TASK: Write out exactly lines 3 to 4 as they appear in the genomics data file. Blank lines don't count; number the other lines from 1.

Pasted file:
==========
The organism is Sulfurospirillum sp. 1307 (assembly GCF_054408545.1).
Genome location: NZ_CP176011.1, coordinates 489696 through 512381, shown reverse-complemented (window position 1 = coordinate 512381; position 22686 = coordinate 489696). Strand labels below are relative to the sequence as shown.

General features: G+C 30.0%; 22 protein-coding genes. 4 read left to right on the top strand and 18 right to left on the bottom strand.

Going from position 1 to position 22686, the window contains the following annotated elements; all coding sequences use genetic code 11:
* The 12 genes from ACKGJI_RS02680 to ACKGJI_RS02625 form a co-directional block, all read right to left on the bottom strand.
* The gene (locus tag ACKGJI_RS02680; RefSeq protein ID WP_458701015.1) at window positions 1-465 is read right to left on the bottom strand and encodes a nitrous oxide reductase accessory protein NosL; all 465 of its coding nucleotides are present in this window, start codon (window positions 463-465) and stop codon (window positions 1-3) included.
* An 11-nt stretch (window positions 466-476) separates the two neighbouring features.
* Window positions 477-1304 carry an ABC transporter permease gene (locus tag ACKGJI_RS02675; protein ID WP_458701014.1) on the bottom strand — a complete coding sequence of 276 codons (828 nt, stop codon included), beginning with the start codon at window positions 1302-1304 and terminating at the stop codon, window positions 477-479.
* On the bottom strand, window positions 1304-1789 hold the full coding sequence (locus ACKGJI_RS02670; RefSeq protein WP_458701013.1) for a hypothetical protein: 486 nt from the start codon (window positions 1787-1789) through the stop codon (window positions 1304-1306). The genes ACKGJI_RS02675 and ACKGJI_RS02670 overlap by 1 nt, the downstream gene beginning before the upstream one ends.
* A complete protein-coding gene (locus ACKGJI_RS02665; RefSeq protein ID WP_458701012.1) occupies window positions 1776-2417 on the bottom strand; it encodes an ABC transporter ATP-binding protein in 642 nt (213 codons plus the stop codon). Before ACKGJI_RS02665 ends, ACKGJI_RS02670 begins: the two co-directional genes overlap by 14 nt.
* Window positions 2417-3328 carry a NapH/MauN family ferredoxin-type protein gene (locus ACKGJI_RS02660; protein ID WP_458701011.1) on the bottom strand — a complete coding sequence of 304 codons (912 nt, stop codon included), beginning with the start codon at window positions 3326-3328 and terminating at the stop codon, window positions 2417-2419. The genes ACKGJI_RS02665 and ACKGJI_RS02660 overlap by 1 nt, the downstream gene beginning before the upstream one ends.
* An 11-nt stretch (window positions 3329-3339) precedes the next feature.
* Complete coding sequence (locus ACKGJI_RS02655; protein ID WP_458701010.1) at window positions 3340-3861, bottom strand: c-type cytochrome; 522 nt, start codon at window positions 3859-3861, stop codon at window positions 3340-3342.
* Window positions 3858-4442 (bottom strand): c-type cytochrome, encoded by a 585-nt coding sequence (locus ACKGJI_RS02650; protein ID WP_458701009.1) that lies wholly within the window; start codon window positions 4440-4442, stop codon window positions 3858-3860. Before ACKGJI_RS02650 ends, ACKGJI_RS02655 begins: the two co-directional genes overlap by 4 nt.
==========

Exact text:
General features: G+C 30.0%; 22 protein-coding genes. 4 read left to right on the top strand and 18 right to left on the bottom strand.

Going from position 1 to position 22686, the window contains the following annotated elements; all coding sequences use genetic code 11: